Such men will say one thing before you and another, totally different, behind you. The sad thing is that the apostle says that so many who think that they are serving the Lord are in this class. l ask you a serious question: “Are you like that? Are you serving the Lord for some selfish motives? Are your motives pure? Are your methods God’s or are they borrowed from the world? Do you seek the pathway of unholy peace? Do you count success by the applause of men and the number of people who have been manipulated, at the expense of truth, to become self-deceived like you?”

Many religious organizations today will not stand real apostles. If Paul were to pose as a candidate today, he would certainly be rejected by many missionary-sending bodies. He would not have a pulpit in most denominations. The following letter supports what l am saying. It is copied from “Christ the Liberator” pages 145-146, Intervarsity Press 1971. “l have in my hands a copy of what purports to be a very old, though possibly spurious, manuscript. It is addressed to the Rev. Paul Apostle, Independent Missionary, Corinth, Greece.

Dear Mr Paul,

We recently received an application from you for serving under our Board. We have made an exhaustive survey of your case and, frankly, we are surprised that you have been able to “pass” as a bona fide missionary.

  1. In the first place, we are told that you are afflicted with severe eye trouble which is almost certain to be an insuperable handicap to any effective ministry. We normally require 20/20 vision.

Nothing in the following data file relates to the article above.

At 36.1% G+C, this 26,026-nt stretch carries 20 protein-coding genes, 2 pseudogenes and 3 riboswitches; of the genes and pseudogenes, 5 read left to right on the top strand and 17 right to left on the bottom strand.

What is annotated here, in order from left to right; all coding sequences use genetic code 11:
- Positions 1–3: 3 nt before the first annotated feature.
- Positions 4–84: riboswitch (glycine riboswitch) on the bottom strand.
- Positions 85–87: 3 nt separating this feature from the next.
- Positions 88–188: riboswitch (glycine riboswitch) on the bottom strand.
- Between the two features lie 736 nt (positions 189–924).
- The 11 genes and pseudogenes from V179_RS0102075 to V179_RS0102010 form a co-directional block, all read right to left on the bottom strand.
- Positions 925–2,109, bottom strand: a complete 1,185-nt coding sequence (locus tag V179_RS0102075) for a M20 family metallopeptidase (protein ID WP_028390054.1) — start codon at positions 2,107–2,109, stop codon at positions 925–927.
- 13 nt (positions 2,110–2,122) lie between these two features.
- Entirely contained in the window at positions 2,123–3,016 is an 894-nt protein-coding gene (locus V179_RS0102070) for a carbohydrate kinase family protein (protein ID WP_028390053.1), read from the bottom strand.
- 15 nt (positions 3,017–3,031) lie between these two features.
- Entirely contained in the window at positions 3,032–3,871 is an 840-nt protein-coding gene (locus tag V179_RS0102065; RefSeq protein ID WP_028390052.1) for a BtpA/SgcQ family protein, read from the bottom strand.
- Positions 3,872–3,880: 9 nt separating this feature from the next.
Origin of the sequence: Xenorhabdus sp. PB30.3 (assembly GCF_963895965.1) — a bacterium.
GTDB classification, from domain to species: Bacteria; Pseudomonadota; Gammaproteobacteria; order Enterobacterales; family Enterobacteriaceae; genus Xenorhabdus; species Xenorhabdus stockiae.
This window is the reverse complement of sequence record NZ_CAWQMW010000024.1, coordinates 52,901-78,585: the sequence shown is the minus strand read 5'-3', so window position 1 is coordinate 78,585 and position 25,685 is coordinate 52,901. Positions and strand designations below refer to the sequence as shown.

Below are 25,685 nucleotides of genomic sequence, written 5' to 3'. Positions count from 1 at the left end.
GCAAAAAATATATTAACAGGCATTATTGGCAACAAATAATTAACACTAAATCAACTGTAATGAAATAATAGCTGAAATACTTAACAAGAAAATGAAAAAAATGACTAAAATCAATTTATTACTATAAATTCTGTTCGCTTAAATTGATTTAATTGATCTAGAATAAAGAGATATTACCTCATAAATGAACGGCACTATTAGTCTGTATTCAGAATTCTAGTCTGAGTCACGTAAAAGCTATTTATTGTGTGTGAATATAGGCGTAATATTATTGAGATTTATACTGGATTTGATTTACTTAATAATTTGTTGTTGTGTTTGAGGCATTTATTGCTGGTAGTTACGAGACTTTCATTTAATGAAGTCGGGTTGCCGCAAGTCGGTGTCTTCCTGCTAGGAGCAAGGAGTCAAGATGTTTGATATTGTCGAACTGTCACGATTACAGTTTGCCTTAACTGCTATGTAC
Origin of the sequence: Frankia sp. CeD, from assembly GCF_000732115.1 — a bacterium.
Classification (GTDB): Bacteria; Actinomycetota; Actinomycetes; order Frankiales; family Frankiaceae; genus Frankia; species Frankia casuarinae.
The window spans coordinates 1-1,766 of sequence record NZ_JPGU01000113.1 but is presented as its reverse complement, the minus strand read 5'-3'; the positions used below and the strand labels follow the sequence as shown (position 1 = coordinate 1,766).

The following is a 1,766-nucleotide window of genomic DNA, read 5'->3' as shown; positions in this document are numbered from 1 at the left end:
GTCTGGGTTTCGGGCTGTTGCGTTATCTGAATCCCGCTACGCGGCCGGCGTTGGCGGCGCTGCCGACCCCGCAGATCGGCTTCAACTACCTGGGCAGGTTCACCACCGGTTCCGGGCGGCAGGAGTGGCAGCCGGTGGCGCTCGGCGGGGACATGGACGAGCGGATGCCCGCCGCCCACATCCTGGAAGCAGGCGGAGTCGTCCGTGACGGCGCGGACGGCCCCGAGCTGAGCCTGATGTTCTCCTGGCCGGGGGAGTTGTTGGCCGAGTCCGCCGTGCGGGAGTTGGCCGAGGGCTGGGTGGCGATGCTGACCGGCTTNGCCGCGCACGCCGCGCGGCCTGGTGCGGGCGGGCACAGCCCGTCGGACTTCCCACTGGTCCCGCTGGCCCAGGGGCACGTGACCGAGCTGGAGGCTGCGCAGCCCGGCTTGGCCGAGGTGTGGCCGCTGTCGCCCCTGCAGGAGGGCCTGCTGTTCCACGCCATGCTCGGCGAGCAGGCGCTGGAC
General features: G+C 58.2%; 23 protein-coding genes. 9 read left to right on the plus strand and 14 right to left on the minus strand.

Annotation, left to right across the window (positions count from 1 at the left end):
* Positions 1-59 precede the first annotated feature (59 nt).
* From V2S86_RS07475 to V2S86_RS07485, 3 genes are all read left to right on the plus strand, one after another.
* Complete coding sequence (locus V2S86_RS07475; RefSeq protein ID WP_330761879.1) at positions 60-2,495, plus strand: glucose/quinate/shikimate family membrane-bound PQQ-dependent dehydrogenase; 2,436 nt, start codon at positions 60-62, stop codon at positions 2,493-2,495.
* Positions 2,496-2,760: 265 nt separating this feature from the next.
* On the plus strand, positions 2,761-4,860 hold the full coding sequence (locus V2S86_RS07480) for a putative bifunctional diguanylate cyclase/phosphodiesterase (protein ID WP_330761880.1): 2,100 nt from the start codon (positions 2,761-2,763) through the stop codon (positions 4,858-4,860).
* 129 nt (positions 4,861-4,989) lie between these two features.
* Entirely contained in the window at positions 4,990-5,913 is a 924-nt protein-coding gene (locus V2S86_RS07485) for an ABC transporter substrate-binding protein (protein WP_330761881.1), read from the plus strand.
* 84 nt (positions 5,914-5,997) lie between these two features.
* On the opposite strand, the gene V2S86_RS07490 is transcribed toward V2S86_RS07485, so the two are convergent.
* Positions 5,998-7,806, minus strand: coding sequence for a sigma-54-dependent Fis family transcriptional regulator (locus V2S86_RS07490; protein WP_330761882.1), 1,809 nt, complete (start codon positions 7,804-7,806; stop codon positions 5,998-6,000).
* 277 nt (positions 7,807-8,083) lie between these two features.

2. Secondly, we take a dim view of a full-time missionary doing part-time secular work, but we hear that you are making tents on the side. You admitted in a letter to the church at Philippi that they are the only group supporting you. We wonder why this is so.

  3. Further, is it true that you have a jail record? Certain brethren report that you did two years’ term in Caesarea and were also imprisoned in Rome.

  4. Moreover, it is reported from Ephesus that you made so much trouble for the businessmen there that they refer to you as “the man who turned the world upside down.” We feel such sensationalism has no place in missions. We also deplore the “over-the-wall-in-a-basket” episode at Damascus. We are appalled at your obvious lack of conciliatory behaviour. Diplomatic men are not stoned or dragged out of the city gate or assaulted by furious mobs. Have you ever suspected that gentler words might gain you more friends? For your benefit we enclose a copy of Dalius Carnegus’ book. “How to win Jews and influence Greeks.”